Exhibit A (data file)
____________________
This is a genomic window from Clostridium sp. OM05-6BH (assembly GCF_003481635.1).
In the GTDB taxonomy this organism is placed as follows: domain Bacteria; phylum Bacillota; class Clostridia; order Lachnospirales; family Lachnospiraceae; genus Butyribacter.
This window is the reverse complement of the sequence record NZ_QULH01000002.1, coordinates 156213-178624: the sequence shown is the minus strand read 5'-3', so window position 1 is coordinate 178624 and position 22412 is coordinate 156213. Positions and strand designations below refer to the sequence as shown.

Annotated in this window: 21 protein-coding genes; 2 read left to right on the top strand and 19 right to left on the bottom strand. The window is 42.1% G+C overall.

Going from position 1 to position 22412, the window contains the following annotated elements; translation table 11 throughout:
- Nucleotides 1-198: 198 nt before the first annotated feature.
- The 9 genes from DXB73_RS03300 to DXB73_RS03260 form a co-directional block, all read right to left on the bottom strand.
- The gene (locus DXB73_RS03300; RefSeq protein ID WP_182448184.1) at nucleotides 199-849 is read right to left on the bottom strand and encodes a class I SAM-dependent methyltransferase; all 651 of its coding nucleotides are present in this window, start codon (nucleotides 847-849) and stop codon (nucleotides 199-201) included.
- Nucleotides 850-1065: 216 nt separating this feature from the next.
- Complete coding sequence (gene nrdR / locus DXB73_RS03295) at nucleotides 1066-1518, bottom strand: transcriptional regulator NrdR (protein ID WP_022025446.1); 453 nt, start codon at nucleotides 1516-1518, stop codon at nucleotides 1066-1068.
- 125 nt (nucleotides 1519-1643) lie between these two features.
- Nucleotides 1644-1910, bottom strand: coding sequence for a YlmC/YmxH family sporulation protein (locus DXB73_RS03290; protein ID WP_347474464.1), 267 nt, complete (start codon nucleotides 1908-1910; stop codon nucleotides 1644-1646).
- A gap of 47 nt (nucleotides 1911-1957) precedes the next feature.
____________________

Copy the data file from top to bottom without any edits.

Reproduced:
This is a genomic window from Clostridium sp. OM05-6BH (assembly GCF_003481635.1).
In the GTDB taxonomy this organism is placed as follows: domain Bacteria; phylum Bacillota; class Clostridia; order Lachnospirales; family Lachnospiraceae; genus Butyribacter.
This window is the reverse complement of the sequence record NZ_QULH01000002.1, coordinates 156213-178624: the sequence shown is the minus strand read 5'-3', so window position 1 is coordinate 178624 and position 22412 is coordinate 156213. Positions and strand designations below refer to the sequence as shown.

Annotated in this window: 21 protein-coding genes; 2 read left to right on the top strand and 19 right to left on the bottom strand. The window is 42.1% G+C overall.

Going from position 1 to position 22412, the window contains the following annotated elements; translation table 11 throughout:
- Nucleotides 1-198: 198 nt before the first annotated feature.
- The 9 genes from DXB73_RS03300 to DXB73_RS03260 form a co-directional block, all read right to left on the bottom strand.
- The gene (locus DXB73_RS03300; RefSeq protein ID WP_182448184.1) at nucleotides 199-849 is read right to left on the bottom strand and encodes a class I SAM-dependent methyltransferase; all 651 of its coding nucleotides are present in this window, start codon (nucleotides 847-849) and stop codon (nucleotides 199-201) included.
- Nucleotides 850-1065: 216 nt separating this feature from the next.
- Complete coding sequence (gene nrdR / locus DXB73_RS03295) at nucleotides 1066-1518, bottom strand: transcriptional regulator NrdR (protein ID WP_022025446.1); 453 nt, start codon at nucleotides 1516-1518, stop codon at nucleotides 1066-1068.
- 125 nt (nucleotides 1519-1643) lie between these two features.
- Nucleotides 1644-1910, bottom strand: coding sequence for a YlmC/YmxH family sporulation protein (locus DXB73_RS03290; protein ID WP_347474464.1), 267 nt, complete (start codon nucleotides 1908-1910; stop codon nucleotides 1644-1646).
- A gap of 47 nt (nucleotides 1911-1957) precedes the next feature.